PCA(Principal Component Analysis) is one of well-known dimensionality reduction techniques. Simply put, we are representing 100-dimensional data with three-dimensional data. Before we get to the complicated part, let's first find out why we should reduce dimensionality.

Curse of dimensionality is one of the main reasons why we reduce dimensionality. As the catchy name suggests, it means the increase of dimensionality is not that preferable.Image source

As shown above, the data densely distributed in two-dimensional space are distributed relatively sparsely in three-dimensional space. In other words, as the dimensionality increases, the data needed for explanation increases rapidly. Therefore, if the dimensionality of data is higher than necessary, it becomes more difficult to train a model (too little data given for the dimensionality). This is why we use dimensionality-reduced inputs for a model when the dimensionality of input is too high.

Dimensionality reduction is also used in data visualization. Suppose we just finished a clustering task on 100-dimensional data. In order to "see" if clustering is well performed, 100-dimensional data should be reduced to two-dimensional or three-dimensional data while maintaining the characteristics of data as much as possible. This is when dimensionality reduction techniques such as PCA are used.The plots above are the clustering results of music data that I created a few months ago. The first result was visualized using PCA and the second result was created using t-SNE(t-distributed Stochastic Neighbor Embedding). (t-SNE is also a commonly used dimensionality reduction technique. You can get some information about t-SNE in this post.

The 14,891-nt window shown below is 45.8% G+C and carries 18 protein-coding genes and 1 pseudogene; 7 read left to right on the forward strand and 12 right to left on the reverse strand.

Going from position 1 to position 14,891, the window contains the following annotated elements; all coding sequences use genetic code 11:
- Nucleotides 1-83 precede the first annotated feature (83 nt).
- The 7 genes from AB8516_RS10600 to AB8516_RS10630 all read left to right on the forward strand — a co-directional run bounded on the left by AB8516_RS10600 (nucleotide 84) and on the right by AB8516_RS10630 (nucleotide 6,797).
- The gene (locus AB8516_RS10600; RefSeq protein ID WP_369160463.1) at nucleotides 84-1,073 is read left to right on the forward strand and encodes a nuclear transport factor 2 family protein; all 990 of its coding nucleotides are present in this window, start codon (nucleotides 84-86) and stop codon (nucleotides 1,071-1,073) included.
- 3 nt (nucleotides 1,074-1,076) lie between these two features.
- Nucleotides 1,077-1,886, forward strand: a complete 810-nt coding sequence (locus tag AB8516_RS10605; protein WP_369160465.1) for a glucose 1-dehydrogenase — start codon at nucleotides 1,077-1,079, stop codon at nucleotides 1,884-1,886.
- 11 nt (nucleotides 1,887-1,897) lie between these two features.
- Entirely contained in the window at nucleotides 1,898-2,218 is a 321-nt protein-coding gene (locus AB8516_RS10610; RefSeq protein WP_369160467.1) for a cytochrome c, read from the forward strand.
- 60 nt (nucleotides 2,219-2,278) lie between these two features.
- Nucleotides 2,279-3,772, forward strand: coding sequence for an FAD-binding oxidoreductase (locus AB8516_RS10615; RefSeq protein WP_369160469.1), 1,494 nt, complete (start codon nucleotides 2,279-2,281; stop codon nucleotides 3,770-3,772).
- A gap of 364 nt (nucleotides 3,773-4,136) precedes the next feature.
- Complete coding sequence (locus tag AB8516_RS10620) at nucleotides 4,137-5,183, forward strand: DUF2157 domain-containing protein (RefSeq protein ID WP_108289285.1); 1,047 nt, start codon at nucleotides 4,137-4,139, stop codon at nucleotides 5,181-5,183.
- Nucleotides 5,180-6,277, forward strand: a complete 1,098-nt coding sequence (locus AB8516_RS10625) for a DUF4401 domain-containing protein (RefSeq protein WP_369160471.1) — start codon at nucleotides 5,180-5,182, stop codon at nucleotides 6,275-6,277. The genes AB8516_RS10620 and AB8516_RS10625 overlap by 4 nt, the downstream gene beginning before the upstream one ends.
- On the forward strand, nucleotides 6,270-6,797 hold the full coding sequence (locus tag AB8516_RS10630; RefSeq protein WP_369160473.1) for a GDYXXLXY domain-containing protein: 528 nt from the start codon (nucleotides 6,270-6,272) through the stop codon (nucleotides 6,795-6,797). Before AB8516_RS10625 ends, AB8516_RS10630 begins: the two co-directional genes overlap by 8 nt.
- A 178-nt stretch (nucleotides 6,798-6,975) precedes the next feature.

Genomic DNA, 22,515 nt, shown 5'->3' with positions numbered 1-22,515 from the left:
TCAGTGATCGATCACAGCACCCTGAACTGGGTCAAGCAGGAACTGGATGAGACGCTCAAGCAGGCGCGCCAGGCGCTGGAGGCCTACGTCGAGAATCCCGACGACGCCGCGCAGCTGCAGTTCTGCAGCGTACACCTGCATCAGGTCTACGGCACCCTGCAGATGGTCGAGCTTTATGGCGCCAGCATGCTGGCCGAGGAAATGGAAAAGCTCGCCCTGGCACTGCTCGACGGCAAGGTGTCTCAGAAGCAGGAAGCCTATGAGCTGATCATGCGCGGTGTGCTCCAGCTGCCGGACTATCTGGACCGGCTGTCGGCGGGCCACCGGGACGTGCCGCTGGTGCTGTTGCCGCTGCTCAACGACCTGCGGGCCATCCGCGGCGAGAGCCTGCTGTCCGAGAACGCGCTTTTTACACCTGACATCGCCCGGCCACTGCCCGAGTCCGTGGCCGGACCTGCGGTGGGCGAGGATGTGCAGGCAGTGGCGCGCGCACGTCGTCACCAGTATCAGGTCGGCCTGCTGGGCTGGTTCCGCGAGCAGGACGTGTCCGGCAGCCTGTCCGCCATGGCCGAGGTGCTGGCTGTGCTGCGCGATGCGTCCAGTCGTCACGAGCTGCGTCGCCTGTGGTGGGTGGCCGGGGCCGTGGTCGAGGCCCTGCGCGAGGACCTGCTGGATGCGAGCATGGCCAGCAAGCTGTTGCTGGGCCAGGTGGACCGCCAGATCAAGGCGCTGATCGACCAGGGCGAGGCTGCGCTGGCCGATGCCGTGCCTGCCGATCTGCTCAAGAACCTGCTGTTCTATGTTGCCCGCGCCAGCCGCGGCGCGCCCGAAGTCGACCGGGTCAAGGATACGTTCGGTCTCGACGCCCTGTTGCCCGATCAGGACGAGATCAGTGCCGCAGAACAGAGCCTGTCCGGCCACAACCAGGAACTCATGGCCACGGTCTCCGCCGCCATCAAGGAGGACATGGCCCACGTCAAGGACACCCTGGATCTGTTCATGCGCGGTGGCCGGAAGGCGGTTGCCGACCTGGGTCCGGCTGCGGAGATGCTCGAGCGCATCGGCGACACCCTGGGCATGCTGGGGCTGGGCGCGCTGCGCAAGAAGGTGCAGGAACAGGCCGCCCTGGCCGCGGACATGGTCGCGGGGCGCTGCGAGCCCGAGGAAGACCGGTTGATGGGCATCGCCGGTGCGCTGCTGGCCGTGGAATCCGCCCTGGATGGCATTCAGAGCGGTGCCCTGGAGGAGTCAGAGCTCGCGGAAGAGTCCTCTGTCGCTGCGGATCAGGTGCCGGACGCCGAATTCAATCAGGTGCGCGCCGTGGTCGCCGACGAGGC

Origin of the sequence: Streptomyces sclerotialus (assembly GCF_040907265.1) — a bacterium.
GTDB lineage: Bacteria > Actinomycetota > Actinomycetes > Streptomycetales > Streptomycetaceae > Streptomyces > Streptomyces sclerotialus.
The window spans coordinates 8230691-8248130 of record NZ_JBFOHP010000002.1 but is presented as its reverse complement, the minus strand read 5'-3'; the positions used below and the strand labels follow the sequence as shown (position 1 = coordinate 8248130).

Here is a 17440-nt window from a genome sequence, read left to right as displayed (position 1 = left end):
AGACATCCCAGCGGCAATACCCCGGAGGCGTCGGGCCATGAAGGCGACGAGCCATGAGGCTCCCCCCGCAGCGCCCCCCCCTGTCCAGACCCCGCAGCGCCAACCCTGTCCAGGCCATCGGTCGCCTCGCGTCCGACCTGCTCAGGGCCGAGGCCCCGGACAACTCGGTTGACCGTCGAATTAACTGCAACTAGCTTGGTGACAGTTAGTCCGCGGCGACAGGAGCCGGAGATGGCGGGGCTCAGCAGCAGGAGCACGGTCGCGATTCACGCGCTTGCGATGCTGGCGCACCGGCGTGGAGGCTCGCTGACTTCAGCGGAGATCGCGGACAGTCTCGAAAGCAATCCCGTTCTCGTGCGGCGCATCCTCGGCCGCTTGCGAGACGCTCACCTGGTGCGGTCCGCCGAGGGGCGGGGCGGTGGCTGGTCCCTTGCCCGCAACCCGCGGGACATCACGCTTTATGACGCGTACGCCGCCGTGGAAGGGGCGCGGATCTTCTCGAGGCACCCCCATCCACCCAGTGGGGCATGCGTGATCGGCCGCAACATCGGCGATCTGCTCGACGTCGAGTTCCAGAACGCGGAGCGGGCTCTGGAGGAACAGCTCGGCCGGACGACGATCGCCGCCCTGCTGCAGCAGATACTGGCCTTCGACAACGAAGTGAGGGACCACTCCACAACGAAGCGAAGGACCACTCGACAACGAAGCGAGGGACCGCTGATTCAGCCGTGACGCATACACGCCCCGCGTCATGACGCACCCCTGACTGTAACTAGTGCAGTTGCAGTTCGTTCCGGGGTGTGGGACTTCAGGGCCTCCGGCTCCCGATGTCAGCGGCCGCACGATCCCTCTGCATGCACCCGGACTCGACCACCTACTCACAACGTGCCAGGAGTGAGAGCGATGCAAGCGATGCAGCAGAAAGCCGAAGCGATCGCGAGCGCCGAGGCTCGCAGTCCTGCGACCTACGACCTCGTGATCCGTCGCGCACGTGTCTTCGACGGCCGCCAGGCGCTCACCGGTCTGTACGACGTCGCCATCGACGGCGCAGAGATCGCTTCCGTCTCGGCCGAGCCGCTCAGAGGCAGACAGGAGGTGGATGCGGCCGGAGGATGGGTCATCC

The fundamental idea of PCA is **maintaining the characteristics of data**. Let's say that a set of two-dimensional data is given as follows.Suppose we reduce the data to one-dimensional data. What does it mean to reduce dimensionality while maintaining the characteristics of the data?Image source